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The Unlikeliest Cult in History
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I recently came across this essay by Michael Shermer, publisher of Skeptic magazine, regarding Objectivism.

I agree with much of what he says. He's right in pointing out the peculiarity of Objectivism as a cult, since its precepts seem so at odds with cultism.

But when he lists the defining characteristics of a cult:

--Veneration of the Leader: Excessive glorification to the point of virtual sainthood or divinity.

--Inerrancy of the Leader: Belief that he or she cannot be wrong.

--Omniscience of the Leader: Acceptance of beliefs and pronouncements on virtually all subjects, from the philosophical to the trivial.

--Persuasive Techniques: Methods used to recruit new followers and reinforce current beliefs.

--Hidden Agendas: Potential recruits and the public are not given a full disclosure of the true nature of the group's beliefs and plans.

--Deceit: Recruits and followers are not told everything about the leader and the group's inner circle, particularly flaws or potentially embarrassing events or circumstances.

--Financial and/or Sexual Exploitation: Recruits and followers are persuaded to invest in the group, and the leader may develop sexual relations with one or more of the followers.

--Absolute Truth: Belief that the leader and/or group has a method of discovering final knowledge on any number of subjects.

--Absolute Morality: Belief that the leader and/or the group have developed a system of right and wrong thought and action applicable to members and nonmembers alike. Those who strictly follow the moral code may become and remain members, those who do not are dismissed or punished.

It's easy to see how even an unreligious, reason-based mode of philosophy could warp into a cult.

The first three have to do with effectively distorting a single person into an idealization beyond criticism. It's always important to keep in perspective that people you might revere are still people, ultimately humbled and flawed.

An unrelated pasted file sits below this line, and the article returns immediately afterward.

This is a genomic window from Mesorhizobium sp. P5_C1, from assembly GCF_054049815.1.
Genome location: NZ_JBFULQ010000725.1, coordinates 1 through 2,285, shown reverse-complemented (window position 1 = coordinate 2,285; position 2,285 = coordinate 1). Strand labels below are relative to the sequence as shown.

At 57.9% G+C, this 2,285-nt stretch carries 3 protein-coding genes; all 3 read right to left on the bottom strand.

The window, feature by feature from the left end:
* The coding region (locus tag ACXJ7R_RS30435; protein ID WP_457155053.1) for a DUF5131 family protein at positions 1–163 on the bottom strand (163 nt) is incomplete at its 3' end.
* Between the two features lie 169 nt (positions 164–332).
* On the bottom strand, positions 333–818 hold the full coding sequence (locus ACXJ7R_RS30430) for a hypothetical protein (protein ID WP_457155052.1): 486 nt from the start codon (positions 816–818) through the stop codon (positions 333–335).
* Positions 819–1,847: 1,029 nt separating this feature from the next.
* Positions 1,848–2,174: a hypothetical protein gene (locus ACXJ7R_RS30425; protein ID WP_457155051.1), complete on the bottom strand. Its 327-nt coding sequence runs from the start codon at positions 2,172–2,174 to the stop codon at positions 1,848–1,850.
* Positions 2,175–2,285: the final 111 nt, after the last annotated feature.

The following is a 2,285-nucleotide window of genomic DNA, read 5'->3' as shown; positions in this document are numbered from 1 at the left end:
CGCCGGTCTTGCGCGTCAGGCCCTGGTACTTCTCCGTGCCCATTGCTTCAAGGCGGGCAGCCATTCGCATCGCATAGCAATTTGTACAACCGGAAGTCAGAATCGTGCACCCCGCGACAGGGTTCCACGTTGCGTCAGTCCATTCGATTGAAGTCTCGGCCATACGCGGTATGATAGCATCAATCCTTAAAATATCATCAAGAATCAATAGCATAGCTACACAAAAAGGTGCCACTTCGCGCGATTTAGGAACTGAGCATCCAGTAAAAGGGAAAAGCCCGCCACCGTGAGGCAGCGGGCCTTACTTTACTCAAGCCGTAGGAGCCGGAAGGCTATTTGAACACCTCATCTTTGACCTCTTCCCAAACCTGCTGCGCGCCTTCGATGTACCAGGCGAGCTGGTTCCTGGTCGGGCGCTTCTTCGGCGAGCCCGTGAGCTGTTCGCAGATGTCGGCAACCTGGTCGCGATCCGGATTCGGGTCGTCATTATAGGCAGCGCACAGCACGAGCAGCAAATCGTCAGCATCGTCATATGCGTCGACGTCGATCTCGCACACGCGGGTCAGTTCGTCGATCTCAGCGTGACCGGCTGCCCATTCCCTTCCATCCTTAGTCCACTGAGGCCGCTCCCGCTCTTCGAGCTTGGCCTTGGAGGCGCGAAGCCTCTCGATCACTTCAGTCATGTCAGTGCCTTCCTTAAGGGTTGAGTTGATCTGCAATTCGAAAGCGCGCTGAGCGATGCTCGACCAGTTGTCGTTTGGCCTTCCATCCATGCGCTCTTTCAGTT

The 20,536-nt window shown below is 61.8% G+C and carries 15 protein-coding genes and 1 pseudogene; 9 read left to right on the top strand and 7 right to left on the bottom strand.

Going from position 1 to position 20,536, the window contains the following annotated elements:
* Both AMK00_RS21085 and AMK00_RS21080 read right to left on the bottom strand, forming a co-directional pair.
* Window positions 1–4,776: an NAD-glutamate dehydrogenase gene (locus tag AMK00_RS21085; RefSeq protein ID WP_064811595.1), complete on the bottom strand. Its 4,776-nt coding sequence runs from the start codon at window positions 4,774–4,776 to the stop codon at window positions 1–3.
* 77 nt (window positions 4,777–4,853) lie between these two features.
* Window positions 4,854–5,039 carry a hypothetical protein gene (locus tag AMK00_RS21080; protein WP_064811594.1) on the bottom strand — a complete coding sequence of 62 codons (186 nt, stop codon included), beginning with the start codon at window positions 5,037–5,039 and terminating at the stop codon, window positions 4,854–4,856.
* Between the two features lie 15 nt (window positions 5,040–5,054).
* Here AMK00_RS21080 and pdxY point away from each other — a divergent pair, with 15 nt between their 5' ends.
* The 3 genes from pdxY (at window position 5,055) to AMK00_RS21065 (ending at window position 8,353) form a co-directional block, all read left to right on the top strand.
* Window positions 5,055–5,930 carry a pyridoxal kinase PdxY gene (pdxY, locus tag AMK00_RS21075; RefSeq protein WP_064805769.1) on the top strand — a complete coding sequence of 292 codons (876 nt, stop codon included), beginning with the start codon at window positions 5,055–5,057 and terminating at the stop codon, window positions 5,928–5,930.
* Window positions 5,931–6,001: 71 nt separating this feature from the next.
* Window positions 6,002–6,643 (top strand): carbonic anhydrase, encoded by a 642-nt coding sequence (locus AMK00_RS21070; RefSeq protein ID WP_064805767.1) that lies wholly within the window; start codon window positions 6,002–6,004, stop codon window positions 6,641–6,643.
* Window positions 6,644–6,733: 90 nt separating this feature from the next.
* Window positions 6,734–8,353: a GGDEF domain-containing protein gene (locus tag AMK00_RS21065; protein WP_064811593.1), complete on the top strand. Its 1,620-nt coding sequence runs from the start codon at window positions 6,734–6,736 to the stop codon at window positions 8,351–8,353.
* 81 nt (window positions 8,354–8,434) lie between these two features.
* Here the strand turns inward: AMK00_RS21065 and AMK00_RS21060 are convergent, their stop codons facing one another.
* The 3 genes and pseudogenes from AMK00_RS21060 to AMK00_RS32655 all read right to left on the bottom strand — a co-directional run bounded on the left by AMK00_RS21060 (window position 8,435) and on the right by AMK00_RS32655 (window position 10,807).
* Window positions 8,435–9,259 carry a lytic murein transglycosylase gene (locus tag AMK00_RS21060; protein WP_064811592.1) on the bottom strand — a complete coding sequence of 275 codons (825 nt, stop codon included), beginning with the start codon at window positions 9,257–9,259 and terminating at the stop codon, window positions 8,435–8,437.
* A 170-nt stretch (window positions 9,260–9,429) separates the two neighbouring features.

The next four have to do with tactics and motivations, and again, any group that was supposedly dedicated to science and reason as modes of thought would find hypocrisy in deceit and secretive behavior. Science only really flourishes with openness and cooperation, when ideas are put before peers for criticism and testing.

And the last two, Absolute Truth and Morality, are flawed, not in the sense of believing that such things exist (and here I part with Shermer...I do think there is ultimate Truth and Morality), but in believing that you (or your charismatic cult leader) have attained them, fully and completely.

Like Shermer, I agree with many of the precepts of Objectivism, but ultimately wouldn't touch it with a ten-foot pole because of its cultish properties. I agree that there is an objective reality, that observation and reason are the best ways to understand it, in individual liberty and innovation, and in the free marketplace (not only with economics, but with ideas).

But I think that strict egoism, rejecting all forms of altruism at any level, is ludicrous. And I reject the entrenched inflexibility of Objectivists, their insistence on the virtual flawlessness of Rand, and the inability to court self-criticism as a movement.

It's a shame, really, that a philosophy with so many promising attributes was couple with such virulently self-destructive ones.

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